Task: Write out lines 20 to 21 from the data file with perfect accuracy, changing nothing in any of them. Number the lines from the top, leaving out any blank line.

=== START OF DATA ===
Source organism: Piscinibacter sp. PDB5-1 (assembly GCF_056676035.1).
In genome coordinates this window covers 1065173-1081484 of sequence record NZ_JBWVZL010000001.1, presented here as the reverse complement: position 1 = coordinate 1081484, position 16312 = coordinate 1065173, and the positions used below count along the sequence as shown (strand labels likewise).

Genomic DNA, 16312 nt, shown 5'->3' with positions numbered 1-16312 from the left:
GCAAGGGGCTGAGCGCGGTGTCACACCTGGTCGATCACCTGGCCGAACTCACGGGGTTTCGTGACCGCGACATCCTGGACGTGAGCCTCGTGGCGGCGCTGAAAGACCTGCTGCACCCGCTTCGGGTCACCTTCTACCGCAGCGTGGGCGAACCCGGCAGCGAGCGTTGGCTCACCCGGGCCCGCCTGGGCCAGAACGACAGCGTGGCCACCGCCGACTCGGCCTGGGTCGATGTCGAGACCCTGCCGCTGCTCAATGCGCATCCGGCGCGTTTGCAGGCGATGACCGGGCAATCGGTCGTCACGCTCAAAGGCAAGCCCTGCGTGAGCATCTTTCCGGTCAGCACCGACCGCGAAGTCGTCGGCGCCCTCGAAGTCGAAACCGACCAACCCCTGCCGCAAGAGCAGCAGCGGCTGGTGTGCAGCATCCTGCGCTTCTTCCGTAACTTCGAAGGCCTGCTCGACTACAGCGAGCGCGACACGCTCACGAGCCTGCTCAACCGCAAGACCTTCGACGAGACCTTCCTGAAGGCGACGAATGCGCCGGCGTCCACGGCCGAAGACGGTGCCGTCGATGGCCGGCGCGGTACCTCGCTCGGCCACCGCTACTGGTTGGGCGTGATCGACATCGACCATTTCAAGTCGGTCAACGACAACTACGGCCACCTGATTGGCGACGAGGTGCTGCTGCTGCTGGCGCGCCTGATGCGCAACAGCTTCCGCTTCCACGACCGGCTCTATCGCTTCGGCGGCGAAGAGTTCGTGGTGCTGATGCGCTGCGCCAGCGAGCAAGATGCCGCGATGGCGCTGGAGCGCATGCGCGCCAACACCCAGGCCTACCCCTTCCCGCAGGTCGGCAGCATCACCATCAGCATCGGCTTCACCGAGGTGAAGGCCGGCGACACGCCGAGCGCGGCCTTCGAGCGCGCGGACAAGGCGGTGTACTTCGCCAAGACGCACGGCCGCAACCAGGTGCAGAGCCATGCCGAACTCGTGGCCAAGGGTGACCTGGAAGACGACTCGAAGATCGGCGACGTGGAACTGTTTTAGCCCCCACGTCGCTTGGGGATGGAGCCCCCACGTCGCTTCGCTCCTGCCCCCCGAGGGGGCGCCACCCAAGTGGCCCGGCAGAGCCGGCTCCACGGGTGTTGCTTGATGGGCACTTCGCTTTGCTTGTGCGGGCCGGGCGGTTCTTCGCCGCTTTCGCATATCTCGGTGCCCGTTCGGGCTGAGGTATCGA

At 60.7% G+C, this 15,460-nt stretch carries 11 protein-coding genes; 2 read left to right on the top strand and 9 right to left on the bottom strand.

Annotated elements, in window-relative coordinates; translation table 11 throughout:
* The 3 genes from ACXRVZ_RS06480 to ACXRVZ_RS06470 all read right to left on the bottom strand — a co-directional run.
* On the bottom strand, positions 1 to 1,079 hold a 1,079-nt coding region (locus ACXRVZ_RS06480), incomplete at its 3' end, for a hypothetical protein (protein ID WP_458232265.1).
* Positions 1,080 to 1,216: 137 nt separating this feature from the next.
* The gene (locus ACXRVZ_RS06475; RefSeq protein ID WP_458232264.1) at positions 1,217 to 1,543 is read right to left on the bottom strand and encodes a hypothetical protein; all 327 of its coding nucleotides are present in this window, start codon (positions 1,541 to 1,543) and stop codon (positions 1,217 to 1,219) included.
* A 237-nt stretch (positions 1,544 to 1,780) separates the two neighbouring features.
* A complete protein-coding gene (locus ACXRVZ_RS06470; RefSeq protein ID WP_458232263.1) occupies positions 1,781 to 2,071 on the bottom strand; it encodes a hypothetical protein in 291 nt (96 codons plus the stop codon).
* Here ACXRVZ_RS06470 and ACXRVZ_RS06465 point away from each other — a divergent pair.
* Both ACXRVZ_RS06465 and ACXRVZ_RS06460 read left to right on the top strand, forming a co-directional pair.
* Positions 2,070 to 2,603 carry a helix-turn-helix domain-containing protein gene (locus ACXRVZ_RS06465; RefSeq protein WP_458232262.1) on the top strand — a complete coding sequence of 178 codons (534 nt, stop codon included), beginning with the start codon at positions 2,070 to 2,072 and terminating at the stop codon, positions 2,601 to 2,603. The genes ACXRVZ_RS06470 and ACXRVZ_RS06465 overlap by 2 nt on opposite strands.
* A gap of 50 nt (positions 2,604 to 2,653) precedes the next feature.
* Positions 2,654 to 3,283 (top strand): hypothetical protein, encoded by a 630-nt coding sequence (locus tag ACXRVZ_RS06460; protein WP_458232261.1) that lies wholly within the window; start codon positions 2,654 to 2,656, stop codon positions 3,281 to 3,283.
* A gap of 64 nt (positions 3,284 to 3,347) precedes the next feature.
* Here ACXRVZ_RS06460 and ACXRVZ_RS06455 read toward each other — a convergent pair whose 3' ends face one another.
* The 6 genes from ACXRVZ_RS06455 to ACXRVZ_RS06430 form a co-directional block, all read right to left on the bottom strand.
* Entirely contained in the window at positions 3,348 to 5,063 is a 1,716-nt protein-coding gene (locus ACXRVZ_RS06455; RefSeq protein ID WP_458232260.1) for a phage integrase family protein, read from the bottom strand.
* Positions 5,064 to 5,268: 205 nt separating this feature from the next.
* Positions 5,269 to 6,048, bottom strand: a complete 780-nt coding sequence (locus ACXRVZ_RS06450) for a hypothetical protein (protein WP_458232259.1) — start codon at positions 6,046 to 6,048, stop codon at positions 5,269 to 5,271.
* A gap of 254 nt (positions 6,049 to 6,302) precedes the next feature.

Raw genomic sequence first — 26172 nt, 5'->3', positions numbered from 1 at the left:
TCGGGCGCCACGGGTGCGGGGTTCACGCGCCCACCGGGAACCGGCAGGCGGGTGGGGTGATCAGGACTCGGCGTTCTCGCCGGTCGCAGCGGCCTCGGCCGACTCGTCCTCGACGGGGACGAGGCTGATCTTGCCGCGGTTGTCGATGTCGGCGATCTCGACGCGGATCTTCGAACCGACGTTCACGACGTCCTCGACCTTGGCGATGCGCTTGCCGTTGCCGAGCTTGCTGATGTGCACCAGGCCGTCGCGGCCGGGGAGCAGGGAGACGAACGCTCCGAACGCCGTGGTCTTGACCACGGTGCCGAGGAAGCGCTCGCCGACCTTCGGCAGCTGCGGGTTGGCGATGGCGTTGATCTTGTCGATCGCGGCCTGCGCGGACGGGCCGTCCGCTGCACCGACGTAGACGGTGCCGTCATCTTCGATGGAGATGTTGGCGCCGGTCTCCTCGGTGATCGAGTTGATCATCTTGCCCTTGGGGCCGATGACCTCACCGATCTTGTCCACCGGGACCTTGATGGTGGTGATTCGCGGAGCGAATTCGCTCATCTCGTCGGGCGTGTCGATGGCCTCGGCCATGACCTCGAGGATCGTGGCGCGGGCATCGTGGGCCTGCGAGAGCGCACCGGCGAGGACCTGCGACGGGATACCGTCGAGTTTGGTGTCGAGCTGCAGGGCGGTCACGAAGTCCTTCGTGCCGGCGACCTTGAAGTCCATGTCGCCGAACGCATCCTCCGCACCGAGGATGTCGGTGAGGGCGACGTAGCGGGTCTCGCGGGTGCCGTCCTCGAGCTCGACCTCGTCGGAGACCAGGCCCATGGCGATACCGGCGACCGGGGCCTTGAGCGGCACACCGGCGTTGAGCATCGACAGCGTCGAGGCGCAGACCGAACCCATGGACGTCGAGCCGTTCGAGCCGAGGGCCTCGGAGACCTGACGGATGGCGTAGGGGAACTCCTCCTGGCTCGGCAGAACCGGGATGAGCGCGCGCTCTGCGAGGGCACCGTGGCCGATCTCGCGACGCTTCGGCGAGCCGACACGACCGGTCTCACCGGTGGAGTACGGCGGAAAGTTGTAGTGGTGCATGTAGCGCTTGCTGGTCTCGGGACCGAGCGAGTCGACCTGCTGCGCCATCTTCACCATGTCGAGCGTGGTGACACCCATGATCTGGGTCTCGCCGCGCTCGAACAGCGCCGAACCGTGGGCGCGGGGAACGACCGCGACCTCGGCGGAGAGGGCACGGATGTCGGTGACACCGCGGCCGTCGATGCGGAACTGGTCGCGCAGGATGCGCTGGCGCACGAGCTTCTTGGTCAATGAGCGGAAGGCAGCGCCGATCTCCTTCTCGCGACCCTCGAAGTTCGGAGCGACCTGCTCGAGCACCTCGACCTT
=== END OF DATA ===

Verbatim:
* The 6 genes from ACXRVZ_RS06455 to ACXRVZ_RS06430 form a co-directional block, all read right to left on the bottom strand.
* Entirely contained in the window at positions 3,348 to 5,063 is a 1,716-nt protein-coding gene (locus ACXRVZ_RS06455; RefSeq protein ID WP_458232260.1) for a phage integrase family protein, read from the bottom strand.